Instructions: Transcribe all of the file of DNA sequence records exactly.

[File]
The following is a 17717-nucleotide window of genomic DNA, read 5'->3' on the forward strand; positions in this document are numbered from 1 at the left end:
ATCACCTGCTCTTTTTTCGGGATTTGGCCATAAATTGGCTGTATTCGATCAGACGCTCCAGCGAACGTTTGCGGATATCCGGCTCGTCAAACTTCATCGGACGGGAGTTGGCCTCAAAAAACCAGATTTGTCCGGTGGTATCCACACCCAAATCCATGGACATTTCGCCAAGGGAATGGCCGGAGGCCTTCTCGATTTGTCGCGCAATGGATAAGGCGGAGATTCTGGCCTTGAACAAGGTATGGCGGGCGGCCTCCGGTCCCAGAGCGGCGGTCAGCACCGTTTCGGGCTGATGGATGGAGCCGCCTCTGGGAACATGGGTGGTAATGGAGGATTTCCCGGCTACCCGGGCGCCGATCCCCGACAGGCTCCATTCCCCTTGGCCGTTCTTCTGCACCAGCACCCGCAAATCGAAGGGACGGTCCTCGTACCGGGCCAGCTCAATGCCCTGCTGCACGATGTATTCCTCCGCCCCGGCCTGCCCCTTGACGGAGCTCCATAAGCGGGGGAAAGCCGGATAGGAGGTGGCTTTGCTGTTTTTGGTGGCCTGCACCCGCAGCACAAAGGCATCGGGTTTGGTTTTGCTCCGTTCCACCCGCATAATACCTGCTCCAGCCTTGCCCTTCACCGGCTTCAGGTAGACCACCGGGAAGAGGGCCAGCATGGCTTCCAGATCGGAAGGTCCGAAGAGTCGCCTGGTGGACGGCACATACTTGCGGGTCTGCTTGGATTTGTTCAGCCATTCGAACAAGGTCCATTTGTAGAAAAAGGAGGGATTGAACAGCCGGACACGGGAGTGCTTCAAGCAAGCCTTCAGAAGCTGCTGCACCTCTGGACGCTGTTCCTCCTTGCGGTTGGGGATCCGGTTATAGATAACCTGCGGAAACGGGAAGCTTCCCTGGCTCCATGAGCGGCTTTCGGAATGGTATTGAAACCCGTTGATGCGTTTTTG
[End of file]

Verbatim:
The following is a 17717-nucleotide window of genomic DNA, read 5'->3' on the forward strand; positions in this document are numbered from 1 at the left end:
ATCACCTGCTCTTTTTTCGGGATTTGGCCATAAATTGGCTGTATTCGATCAGACGCTCCAGCGAACGTTTGCGGATATCCGGCTCGTCAAACTTCATCGGACGGGAGTTGGCCTCAAAAAACCAGATTTGTCCGGTGGTATCCACACCCAAATCCATGGACATTTCGCCAAGGGAATGGCCGGAGGCCTTCTCGATTTGTCGCGCAATGGATAAGGCGGAGATTCTGGCCTTGAACAAGGTATGGCGGGCGGCCTCCGGTCCCAGAGCGGCGGTCAGCACCGTTTCGGGCTGATGGATGGAGCCGCCTCTGGGAACATGGGTGGTAATGGAGGATTTCCCGGCTACCCGGGCGCCGATCCCCGACAGGCTCCATTCCCCTTGGCCGTTCTTCTGCACCAGCACCCGCAAATCGAAGGGACGGTCCTCGTACCGGGCCAGCTCAATGCCCTGCTGCACGATGTATTCCTCCGCCCCGGCCTGCCCCTTGACGGAGCTCCATAAGCGGGGGAAAGCCGGATAGGAGGTGGCTTTGCTGTTTTTGGTGGCCTGCACCCGCAGCACAAAGGCATCGGGTTTGGTTTTGCTCCGTTCCACCCGCATAATACCTGCTCCAGCCTTGCCCTTCACCGGCTTCAGGTAGACCACCGGGAAGAGGGCCAGCATGGCTTCCAGATCGGAAGGTCCGAAGAGTCGCCTGGTGGACGGCACATACTTGCGGGTCTGCTTGGATTTGTTCAGCCATTCGAACAAGGTCCATTTGTAGAAAAAGGAGGGATTGAACAGCCGGACACGGGAGTGCTTCAAGCAAGCCTTCAGAAGCTGCTGCACCTCTGGACGCTGTTCCTCCTTGCGGTTGGGGATCCGGTTATAGATAACCTGCGGAAACGGGAAGCTTCCCTGGCTCCATGAGCGGCTTTCGGAATGGTATTGAAACCCGTTGATGCGTTTTTG